Retired computer entrepreneur Peter Norton (Norton Antivirus Software) is a contemporary art collector as well as an active participant in various civic and philanthropic activities. In 1988, the Norton Family Christmas Project began commissioning artists to create original, multiple-edition works that were mailed as holiday greetings to friends, colleagues, and selected institutions.  In 2017, the CRMA received the bulk of these wonderful holiday greetings from Director Emeritus Terry Pitts and his wife Kathy Hall.

 

The objects and artists’ books that comprise the Project collection are incredibly varied. A sense of whimsy runs through many of the pieces: salt and pepper shakers become snow globes, a music box exhorts us to be silent.  Many works also have a sociopolitical focus, addressing issues as varied as slavery, AIDS, and gender identity.  Taken together, the Norton Family Christmas Project objects and artists’ books provide a wonderful snapshot of the last thirty years of activity in the art world at large, presenting the work of both emerging and more established artists.  The 2018 edition of the Norton Family Christmas Project was the last and ended the series.

Sep
22
Tue
Seriously Funny: American Gothic Parodies @ Cedar Rapids Museum of Art
Sep 22 @ 12:00 pm – 4:00 pm

Grant Wood’s American Gothic is probably the world’s most parodied American painting, second only to Leonardo’s Mona Lisa.  The fact that thousands of parodies of American Gothic exist, dating back several decades, speaks to the enduring inspiration of one of America’s greatest works of art.  This exhibition—a first for the Cedar Rapids Museum of Art—will look at many of these parodies—some in the flesh on the gallery’s walls and many others digitally projected in an attempt to share the incredible reach of this iconic painting.  From Bill and Hillary Clinton to Leonardo and Mona Lisa to RuPaul as male and female, these parodies speak to how this one painting serves as the basis for looking at various contemporary people and issues.  Wood’s impactful 1930 painting continues to inspire “artists” of all ages and skills in a playful and humorous way that Wood would no doubt have applauded.

Unwrapped: Gifts from the Peter Norton Family Christmas Project, 1988-2018 @ Cedar Rapids Museum of Art
Sep 22 @ 12:00 pm – 4:00 pm

Retired computer entrepreneur Peter Norton (Norton Antivirus Software) is a contemporary art collector as well as an active participant in various civic and philanthropic activities. In 1988, the Norton Family Christmas Project began commissioning artists to create original, multiple-edition works that were mailed as holiday greetings to friends, colleagues, and selected institutions.  In 2017, the CRMA received the bulk of these wonderful holiday greetings from Director Emeritus Terry Pitts and his wife Kathy Hall.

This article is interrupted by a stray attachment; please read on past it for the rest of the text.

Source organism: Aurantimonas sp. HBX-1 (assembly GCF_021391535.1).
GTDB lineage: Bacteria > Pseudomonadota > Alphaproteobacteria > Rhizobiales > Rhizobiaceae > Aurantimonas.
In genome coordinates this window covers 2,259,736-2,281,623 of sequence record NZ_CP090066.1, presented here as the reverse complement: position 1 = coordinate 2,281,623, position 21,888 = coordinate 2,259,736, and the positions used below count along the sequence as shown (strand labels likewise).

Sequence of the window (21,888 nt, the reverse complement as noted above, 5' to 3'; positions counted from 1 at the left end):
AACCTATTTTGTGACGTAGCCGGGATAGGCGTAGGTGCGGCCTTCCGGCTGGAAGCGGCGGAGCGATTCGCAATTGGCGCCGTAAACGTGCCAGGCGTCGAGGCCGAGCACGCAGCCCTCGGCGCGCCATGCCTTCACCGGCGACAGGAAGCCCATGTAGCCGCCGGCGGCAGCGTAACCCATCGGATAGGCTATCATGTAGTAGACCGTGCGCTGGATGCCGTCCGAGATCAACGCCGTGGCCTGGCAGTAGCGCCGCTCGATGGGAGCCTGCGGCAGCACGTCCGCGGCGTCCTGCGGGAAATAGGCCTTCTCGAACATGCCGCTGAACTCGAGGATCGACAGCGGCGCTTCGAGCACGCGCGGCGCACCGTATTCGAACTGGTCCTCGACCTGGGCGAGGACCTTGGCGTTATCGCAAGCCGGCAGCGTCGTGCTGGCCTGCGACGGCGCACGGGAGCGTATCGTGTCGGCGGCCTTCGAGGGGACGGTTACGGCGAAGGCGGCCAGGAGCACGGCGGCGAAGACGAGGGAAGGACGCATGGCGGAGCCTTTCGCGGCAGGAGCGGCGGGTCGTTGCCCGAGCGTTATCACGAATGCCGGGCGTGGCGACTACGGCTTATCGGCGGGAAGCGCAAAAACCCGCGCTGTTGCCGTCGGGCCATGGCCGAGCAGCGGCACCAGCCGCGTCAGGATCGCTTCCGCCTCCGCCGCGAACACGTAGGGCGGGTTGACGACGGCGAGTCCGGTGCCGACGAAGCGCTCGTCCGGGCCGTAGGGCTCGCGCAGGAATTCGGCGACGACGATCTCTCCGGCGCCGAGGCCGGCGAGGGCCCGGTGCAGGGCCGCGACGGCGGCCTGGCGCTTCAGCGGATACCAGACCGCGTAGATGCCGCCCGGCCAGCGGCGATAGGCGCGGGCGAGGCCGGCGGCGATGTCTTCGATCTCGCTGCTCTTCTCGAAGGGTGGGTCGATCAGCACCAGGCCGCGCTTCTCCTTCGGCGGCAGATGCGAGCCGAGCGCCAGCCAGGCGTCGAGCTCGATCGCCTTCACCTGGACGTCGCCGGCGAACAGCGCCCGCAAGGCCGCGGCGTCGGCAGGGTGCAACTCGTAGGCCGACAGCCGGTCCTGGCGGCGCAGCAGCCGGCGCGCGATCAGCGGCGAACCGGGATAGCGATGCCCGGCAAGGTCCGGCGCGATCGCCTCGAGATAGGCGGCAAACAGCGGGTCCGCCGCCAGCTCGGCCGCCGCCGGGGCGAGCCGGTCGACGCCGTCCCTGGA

The objects and artists’ books that comprise the Project collection are incredibly varied. A sense of whimsy runs through many of the pieces: salt and pepper shakers become snow globes, a music box exhorts us to be silent.  Many works also have a sociopolitical focus, addressing issues as varied as slavery, AIDS, and gender identity.  Taken together, the Norton Family Christmas Project objects and artists’ books provide a wonderful snapshot of the last thirty years of activity in the art world at large, presenting the work of both emerging and more established artists.  The 2018 edition of the Norton Family Christmas Project was the last and ended the series.

Sep
23
Wed
Seriously Funny: American Gothic Parodies @ Cedar Rapids Museum of Art
Sep 23 @ 12:00 pm – 4:00 pm

Grant Wood’s American Gothic is probably the world’s most parodied American painting, second only to Leonardo’s Mona Lisa.  The fact that thousands of parodies of American Gothic exist, dating back several decades, speaks to the enduring inspiration of one of America’s greatest works of art.  This exhibition—a first for the Cedar Rapids Museum of Art—will look at many of these parodies—some in the flesh on the gallery’s walls and many others digitally projected in an attempt to share the incredible reach of this iconic painting.  From Bill and Hillary Clinton to Leonardo and Mona Lisa to RuPaul as male and female, these parodies speak to how this one painting serves as the basis for looking at various contemporary people and issues.  Wood’s impactful 1930 painting continues to inspire “artists” of all ages and skills in a playful and humorous way that Wood would no doubt have applauded.